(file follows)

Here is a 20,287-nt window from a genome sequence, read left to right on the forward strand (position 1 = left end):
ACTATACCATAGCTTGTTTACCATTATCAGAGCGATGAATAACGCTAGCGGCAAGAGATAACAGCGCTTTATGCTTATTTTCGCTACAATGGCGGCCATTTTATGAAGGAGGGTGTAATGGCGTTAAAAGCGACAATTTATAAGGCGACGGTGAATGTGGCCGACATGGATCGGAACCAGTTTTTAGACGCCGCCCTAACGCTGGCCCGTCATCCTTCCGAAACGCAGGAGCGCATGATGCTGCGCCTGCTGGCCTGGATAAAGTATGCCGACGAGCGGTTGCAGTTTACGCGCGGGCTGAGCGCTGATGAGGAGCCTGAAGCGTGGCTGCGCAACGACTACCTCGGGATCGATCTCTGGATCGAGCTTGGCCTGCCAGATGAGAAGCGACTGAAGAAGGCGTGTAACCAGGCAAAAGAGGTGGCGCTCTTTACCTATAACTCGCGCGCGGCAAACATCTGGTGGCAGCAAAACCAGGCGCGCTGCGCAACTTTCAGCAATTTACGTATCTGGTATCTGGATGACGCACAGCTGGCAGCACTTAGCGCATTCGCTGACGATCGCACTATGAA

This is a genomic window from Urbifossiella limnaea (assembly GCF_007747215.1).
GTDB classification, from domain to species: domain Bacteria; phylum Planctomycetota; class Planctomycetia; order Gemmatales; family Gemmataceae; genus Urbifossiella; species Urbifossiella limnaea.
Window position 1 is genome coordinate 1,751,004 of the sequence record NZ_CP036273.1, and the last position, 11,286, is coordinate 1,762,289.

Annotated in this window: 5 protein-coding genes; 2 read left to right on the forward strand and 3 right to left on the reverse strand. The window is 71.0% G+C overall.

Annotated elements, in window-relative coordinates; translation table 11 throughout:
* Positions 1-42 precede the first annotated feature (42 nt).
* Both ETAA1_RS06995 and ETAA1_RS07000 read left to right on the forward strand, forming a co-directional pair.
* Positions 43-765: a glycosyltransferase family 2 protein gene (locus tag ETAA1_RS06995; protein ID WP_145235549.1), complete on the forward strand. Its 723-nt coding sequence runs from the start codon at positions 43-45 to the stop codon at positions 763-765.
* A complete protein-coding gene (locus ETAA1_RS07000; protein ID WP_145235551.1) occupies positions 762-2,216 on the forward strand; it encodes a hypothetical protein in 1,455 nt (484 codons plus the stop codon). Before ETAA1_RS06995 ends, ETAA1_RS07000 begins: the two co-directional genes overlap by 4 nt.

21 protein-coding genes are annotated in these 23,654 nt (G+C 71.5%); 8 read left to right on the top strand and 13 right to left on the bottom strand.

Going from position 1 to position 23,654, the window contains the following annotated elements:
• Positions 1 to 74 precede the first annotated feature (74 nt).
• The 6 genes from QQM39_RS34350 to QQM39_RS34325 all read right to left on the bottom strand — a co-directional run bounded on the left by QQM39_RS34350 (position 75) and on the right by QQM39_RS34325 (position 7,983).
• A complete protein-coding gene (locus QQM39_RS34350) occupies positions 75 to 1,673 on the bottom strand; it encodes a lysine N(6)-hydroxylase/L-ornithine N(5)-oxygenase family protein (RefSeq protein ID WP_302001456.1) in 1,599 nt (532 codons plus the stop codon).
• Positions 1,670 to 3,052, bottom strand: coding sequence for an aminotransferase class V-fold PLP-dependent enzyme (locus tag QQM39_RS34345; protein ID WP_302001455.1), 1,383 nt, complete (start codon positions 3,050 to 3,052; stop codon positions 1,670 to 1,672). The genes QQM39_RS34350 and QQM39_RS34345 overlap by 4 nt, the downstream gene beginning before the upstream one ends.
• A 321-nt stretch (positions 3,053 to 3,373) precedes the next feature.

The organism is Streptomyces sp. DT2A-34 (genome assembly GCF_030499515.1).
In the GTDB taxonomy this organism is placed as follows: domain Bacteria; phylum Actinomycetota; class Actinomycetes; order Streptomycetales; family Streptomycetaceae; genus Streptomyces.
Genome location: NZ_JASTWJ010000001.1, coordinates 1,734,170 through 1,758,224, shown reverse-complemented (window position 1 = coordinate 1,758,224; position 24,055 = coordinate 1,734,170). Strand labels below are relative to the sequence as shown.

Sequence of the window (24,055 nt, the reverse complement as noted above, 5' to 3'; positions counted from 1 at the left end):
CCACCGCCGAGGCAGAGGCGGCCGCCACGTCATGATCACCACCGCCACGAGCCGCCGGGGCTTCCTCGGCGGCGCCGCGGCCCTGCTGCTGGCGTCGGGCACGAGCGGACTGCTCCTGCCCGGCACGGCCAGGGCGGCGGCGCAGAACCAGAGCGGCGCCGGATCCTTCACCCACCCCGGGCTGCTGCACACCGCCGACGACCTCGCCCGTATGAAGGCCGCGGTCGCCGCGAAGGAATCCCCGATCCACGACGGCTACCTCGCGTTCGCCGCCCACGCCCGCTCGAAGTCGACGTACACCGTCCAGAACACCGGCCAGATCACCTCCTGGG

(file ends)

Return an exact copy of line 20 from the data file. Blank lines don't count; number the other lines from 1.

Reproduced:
In the GTDB taxonomy this organism is placed as follows: domain Bacteria; phylum Actinomycetota; class Actinomycetes; order Streptomycetales; family Streptomycetaceae; genus Streptomyces.